We almost skipped a visit to engraver Bottega Incisioni di Cesare Giovanelli. Our itinerary was completely booked. Now at our last scheduled appointment with tiny boutique gunmaker, Fratelli Poli Armi, while we were caught in the exuberance of Antonio Poli demonstrating their hand assembly and finishing, a phone call arrived for us. We were baffled. Who was calling us in Italy at Poli?
In a quick exchange with our interpreter, Giulia Zera, Mr. Poli said it was Cesare Giovanelli and he wanted to meet with us. Apparently, word of our visit quickly spread through Gardone Val Trompia. By now, we were approaching the end of our meeting with Mr. Poli. Mr. Giovanelli agreed to meet with us now. Since the legendary Mr. Giovanelli is the elder statesman of Brescia’s engraving community Mr. Poli graciously let us leave a bit early to accept the invitation. The drive would take about 20 minutes.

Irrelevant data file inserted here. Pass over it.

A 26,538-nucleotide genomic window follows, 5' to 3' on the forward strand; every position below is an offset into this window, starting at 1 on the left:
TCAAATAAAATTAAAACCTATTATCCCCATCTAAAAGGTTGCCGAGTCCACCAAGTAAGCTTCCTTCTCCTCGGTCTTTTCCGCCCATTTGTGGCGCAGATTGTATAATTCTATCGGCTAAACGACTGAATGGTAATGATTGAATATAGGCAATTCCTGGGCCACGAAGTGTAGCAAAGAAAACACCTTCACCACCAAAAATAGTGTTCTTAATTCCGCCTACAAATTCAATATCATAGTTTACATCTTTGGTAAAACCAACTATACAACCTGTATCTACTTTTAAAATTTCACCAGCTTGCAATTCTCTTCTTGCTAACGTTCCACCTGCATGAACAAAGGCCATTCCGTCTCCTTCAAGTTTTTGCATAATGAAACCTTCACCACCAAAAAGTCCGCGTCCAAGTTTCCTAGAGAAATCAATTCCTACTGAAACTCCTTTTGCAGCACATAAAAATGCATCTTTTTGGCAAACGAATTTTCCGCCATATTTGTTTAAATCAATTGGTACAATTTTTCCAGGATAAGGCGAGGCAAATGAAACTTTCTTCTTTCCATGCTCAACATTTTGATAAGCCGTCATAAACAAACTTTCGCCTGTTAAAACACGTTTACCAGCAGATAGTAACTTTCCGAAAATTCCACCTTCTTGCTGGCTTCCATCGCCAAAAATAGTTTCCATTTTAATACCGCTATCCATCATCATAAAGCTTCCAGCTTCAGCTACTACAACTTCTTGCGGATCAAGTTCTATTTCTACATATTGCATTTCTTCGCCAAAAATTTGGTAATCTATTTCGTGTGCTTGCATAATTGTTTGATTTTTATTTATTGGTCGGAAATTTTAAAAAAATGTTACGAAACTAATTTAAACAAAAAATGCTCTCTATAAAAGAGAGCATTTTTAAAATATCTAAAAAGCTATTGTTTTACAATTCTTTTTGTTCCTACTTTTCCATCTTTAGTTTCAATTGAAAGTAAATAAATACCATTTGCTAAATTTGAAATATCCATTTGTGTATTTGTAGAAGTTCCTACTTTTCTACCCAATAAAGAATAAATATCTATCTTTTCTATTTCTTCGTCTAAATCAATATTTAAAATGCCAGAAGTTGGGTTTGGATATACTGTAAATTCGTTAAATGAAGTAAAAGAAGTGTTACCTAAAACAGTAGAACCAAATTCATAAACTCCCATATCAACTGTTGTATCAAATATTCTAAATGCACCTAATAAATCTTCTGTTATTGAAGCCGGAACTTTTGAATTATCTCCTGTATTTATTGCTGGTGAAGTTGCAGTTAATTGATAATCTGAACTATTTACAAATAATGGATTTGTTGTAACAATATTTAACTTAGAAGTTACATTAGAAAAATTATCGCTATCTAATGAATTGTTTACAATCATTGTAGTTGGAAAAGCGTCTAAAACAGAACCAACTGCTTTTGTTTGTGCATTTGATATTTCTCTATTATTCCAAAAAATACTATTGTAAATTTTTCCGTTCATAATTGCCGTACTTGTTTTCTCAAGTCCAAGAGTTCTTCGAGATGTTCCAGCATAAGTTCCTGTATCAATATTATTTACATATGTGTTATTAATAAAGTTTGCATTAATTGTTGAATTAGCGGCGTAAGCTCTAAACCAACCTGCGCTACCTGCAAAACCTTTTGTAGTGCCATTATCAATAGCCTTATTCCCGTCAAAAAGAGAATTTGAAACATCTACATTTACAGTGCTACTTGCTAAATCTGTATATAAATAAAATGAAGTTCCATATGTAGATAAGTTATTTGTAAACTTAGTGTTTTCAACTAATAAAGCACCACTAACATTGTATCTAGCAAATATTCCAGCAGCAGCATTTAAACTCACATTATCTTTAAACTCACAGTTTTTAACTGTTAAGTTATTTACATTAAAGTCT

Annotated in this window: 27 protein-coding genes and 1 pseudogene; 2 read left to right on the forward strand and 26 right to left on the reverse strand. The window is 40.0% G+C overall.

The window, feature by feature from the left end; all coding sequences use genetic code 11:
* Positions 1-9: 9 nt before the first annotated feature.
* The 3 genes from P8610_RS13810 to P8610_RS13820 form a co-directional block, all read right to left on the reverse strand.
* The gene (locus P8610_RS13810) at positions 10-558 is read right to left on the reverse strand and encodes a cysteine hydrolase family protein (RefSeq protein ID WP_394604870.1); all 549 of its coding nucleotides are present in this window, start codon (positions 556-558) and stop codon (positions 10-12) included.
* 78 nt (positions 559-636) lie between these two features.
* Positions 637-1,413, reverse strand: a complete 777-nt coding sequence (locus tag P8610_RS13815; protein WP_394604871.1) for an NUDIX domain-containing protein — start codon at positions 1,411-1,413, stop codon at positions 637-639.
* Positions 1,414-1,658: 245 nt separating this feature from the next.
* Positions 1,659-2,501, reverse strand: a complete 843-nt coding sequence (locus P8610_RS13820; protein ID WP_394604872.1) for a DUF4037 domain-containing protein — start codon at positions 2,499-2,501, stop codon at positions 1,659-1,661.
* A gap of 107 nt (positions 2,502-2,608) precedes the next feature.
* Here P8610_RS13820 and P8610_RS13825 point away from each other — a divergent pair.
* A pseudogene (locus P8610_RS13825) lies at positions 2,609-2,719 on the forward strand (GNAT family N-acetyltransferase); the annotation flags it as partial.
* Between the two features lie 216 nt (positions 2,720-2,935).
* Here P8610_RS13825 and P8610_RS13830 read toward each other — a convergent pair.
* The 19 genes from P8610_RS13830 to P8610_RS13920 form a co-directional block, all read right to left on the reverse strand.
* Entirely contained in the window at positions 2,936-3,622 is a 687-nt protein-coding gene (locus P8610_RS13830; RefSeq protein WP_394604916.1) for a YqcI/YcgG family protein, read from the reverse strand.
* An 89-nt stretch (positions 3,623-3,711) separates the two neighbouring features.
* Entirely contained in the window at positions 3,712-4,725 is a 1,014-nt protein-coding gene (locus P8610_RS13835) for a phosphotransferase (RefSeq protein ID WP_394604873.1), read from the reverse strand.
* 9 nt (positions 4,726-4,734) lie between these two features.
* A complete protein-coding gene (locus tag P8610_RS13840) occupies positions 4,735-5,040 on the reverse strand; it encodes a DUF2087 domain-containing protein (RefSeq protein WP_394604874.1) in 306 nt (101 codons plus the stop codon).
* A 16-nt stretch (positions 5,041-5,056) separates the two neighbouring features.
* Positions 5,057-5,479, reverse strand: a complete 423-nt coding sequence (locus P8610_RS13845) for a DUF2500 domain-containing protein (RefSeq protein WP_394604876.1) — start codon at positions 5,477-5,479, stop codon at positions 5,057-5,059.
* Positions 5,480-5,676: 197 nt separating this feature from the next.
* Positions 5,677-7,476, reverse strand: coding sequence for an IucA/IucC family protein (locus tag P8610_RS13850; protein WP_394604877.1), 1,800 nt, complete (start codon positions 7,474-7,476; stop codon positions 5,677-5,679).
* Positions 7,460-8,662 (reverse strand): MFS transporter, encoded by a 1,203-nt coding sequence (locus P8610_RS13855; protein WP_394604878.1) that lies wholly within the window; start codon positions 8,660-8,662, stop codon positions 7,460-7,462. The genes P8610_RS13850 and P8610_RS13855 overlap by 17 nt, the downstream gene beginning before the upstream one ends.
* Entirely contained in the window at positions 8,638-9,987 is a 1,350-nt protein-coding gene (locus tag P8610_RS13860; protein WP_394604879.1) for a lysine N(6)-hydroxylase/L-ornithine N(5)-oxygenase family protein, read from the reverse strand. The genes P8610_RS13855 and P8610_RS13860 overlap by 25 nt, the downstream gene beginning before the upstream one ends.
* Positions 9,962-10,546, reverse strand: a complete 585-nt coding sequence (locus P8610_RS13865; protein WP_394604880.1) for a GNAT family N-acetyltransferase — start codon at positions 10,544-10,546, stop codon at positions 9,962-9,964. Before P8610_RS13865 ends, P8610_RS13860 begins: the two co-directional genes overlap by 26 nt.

A narrow road that curved back onto itself over and over climbed the mountainside as Gardone Val Trompia, the mecca of Italian shotgun craft, receded below. Ms. Zera worked the stick shift on her Fiat, keeping up the revs. We passed ancient tiny villages on our ascent to the hilltop stone chateau of Bottega Incisioni di Cesare Giovanelli – a shrine to firearms engraving in the village of Magno di Inzino.
The hilltop chateau of Bottega Incisioni di Cesare Giovanelli.
Bottega Incisioni di Cesare Giovanelli was founded in 1955 by a young upstart, Cesare Giovanelli, who had embarked on his dream to become a great engraver in the kitchen of his modest home nearby. As a boy, Mr. Giovanelli had been fascinated with art and beauty and worked hard to transform his drawings into metal engravings as inspired by history and his natural surroundings.